09 Nov 2017/Thursday

The above picture ascertains that Kashmir was undoubtedly a cinemagoers paradise before militancy hit the valley in 1989.  Sadly Palladium, Neelam, Broadway, Regal, Amrish, Khayam , Nishat  have faded into the memory of the residents of the valley.  And the 90’s generation is only glued to small screens of TV, phones and desktops unaware of the movie magic.  Indian filmmaker’s fascination with Kashmir’s breathtaking natural beauty is well known and their love for Kashmir is undying. That’s why despite security threats they keep getting back to the valley for films like Rockstar, Bajrangi Bhaijan, Haider, Yahaan etc.

Why cinema is despised so much in the valley now?

This is because the word “normalcy” is feared the most by the separatists.  Reopening cinemas & theatres would mean Kashmiris have healed, which would defy the vendetta from across the border. Because the tactics to keep Kashmir boiling will be countered; therefore the way all other rights are curbed, a Kashmiri is deprived of the right to recreation and entertainment too by these “handlers”. Separatists might claim religious reasons and politicians will accuse each other but the fact remains that people in Kashmir love theatre and movies.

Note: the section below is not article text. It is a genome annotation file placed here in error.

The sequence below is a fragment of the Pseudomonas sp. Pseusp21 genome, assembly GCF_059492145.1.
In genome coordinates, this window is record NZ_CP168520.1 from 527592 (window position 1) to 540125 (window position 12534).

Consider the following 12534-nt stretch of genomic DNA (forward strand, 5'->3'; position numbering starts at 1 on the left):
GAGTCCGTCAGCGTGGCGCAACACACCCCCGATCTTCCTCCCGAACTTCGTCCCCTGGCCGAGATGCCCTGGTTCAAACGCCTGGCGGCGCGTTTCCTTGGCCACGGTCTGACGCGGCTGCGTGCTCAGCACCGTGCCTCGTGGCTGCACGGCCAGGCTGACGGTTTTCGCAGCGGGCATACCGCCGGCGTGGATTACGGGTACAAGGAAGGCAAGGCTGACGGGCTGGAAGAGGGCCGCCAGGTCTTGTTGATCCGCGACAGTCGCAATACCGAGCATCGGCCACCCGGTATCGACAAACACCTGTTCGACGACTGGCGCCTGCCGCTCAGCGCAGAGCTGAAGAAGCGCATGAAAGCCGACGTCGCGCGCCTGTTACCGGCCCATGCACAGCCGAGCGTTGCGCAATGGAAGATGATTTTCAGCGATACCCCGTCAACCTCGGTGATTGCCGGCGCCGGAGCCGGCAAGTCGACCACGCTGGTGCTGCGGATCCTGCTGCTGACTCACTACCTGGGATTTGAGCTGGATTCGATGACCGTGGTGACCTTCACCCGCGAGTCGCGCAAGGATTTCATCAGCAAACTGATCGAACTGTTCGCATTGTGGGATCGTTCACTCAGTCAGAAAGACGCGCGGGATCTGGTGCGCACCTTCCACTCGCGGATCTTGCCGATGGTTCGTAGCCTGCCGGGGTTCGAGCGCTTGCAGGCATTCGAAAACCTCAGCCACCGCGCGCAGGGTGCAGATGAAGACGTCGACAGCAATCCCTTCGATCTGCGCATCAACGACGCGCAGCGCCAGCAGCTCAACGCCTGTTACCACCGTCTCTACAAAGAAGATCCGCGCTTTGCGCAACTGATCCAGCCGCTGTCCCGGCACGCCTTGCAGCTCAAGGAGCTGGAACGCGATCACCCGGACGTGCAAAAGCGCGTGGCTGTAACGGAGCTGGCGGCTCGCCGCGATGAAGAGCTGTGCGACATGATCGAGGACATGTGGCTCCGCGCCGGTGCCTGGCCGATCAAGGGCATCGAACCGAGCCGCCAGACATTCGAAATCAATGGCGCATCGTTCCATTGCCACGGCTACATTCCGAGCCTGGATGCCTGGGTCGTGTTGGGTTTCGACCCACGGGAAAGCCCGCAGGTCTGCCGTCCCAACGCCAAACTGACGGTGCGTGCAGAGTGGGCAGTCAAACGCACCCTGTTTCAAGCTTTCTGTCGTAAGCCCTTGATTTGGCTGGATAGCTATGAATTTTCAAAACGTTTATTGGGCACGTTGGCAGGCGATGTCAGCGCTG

Why do these radical groups enforce their will on the people?  Cant the Kashmiri’s like all others decide if movies are good or bad for them.

The fact that former J&K Chief Minister’s son Tasasduq Mufti (well known for his cinematography in movies like 'Omkara' and 'Kaminey') chose film as his career after obtaining a degree in cinematography from an American school, means that his father did approve of the same. Then why other Kashmiris are shamed for pursuing a career in films or merely watching films?

The good news is that the Kashmir World Film Festival (started in July this year) is bringing in a breeze of change. The very fact that the festival is organized for the second time in the same year (KWFF was conducted at Tagore Hall Srinagar, from 1-5th Nov 17) is proof that the festival is getting, the right support from the local people, most importantly the youth.

Cinema therapy: The therapeutic effect

Reports of growing psychological disorders in Kashmir are on the rise.  Reopening cinemas could be a perfect way for the Kashmiri’s to relax, diffuse anxiety and enjoy family time. Since many films transmit ideas through emotion they can neutralize the instinct to suppress feelings and trigger emotional release. What Kashmiri’s need is to elicit their emotions, watching movies can definitely open doors that otherwise have been closed for long.